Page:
While lying on my back in a beginners Yin yoga class recently, the instructor asked us to “surrender to our mats.” She wasn’t asking us to give up (to raise a white flag), she was encouraging us to let go.
Normally I would visualize releasing a balloon into the bright blue sky whenever someone had asked me to “just let go.” But in my yoga class that day, instead of envisioning a floating balloon, I felt myself (for the first time ever) letting go and falling into a net. “Is this what it feels like to surrender?” I remember asking myself, followed by “I wonder what surrender actually looks like?
When I asked Lori to choose her sanctuary for her Home of the Brave portrait without hesitation she replied, “my sister Val.”
I grew up with Lori and Val in our hometown of Swift Current, Saskatchewan. I don’t see them as often as I should these days but I couldn’t count the number of times we have been in each other’s company at house warming parties, birthday parties, class reunions and celebratory Friday beers.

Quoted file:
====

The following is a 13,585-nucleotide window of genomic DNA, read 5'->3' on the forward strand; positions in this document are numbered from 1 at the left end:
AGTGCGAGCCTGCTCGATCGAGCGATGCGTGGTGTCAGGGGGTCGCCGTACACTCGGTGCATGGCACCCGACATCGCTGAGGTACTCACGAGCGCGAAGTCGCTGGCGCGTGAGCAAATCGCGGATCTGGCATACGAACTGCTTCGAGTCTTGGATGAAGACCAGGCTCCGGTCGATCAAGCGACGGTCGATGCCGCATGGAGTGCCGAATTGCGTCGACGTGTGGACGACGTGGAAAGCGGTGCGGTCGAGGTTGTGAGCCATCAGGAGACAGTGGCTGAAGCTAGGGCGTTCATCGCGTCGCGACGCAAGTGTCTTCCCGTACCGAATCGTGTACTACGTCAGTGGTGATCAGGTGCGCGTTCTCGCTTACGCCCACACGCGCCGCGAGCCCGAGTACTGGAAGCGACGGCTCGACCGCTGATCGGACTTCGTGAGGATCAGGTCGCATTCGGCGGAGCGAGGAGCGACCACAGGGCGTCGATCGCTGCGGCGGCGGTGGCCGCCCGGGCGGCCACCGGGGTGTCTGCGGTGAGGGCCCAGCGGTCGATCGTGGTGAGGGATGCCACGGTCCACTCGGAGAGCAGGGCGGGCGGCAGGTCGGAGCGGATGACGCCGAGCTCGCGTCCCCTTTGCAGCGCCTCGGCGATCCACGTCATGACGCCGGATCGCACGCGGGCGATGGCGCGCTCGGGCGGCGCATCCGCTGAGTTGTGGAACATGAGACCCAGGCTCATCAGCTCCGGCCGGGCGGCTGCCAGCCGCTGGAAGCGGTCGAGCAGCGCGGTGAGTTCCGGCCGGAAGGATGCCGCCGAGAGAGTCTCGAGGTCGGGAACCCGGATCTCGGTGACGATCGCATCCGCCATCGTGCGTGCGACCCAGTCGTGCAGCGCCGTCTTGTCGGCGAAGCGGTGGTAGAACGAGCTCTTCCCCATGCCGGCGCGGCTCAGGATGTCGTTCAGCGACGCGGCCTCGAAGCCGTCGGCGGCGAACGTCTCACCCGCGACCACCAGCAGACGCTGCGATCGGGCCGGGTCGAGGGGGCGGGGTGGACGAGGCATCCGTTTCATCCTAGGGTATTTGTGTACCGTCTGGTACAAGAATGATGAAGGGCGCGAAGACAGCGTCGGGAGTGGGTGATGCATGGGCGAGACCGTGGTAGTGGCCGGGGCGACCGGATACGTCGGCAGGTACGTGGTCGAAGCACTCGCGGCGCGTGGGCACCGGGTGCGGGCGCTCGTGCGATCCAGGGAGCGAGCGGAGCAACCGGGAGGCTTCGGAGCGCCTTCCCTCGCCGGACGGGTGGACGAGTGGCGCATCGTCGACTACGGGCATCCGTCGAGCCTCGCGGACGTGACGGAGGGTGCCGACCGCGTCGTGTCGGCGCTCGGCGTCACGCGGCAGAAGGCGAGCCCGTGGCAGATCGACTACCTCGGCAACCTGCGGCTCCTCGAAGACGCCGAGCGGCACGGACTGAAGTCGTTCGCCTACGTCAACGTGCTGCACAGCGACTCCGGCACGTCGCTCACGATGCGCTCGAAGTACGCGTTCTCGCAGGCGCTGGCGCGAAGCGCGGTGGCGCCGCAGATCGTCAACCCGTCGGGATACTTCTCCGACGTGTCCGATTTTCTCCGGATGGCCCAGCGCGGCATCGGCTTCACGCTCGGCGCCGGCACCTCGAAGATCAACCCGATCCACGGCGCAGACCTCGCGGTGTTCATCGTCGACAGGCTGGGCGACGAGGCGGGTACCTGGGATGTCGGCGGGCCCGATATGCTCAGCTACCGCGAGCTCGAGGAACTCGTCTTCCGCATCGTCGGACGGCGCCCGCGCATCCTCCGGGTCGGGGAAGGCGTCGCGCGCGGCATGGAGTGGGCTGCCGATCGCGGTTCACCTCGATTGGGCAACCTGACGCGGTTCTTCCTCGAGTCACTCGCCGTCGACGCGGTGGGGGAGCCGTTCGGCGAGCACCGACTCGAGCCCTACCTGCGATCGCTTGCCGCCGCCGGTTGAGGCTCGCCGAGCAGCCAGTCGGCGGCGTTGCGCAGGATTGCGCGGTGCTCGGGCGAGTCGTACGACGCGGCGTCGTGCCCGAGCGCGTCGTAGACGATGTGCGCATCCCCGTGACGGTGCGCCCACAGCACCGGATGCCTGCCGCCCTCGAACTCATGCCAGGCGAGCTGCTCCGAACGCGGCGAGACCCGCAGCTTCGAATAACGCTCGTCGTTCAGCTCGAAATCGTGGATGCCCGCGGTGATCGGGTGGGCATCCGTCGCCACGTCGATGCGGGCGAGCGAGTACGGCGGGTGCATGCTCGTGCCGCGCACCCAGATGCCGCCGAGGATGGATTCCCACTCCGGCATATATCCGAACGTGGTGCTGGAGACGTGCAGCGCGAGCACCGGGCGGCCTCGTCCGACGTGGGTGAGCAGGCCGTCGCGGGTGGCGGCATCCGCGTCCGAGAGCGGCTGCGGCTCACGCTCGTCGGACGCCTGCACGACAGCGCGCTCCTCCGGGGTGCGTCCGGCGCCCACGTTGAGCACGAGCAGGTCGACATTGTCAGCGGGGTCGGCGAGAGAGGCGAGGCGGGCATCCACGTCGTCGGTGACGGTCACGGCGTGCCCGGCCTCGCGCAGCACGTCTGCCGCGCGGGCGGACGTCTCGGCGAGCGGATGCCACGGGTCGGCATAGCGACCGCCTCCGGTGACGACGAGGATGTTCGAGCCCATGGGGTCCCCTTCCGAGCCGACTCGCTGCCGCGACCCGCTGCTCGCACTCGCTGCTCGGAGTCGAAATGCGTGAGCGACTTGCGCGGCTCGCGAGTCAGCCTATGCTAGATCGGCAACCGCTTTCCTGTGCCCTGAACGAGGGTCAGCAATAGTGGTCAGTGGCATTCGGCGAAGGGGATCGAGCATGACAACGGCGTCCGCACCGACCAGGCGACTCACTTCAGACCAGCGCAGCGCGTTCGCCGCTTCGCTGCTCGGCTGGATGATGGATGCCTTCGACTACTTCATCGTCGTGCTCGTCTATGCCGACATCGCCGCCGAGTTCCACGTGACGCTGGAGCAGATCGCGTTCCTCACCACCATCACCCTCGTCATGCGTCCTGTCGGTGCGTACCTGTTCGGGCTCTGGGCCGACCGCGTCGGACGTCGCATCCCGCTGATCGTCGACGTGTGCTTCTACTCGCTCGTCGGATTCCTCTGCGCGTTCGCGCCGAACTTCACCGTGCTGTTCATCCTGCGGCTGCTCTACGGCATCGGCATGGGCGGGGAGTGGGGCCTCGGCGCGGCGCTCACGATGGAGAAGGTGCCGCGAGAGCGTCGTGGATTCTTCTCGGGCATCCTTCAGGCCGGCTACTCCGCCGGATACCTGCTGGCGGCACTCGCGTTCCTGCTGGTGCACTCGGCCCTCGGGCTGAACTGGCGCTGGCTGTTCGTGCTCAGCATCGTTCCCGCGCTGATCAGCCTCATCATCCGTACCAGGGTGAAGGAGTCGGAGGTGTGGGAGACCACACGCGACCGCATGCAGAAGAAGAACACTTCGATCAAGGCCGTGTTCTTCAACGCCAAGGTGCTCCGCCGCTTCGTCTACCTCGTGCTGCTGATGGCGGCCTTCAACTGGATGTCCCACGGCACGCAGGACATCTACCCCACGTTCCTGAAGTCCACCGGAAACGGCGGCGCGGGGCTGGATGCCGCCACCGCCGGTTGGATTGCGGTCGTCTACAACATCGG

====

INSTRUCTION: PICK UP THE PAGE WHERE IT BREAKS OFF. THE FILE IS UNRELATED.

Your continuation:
These days Lori and Val publish a weekly humour blog called Sangria Sisters where they write about an impossibly diverse range of topics from ‘80s fashion trends to The Top 10 Reasons Women Love Wine! The Sisters have also been busy volunteering for the non-profit aid society Mealshare whose mission is to end youth malnutrition and hunger.
Right now, at this exact moment two of their posts stand out for me: their beautiful, poetic description of depression and a touching Father’s Day card to their father Don and to Lori’s husband Scott who is bravely fighting a recent cancer diagnosis.
When I took Lori and Val’s portrait this past July two things stood out for me. First, I had suddenly realized I had never been alone with the Sisters before and second, how humbled I felt by their spontaneous, unconditional love and acceptance of one another. Taking their portrait was effortless as they moved into each pose with tenderness, humour and grace.
So this is what surrender looks like! Emotional and physical honesty in the presence of unconditional love.
To feel safe enough to cry when we are sad, and laugh when we need it the most.
Silver gelatin print
Hasselblad 80mm f2.8 lens
Ilford HP5, ISO 400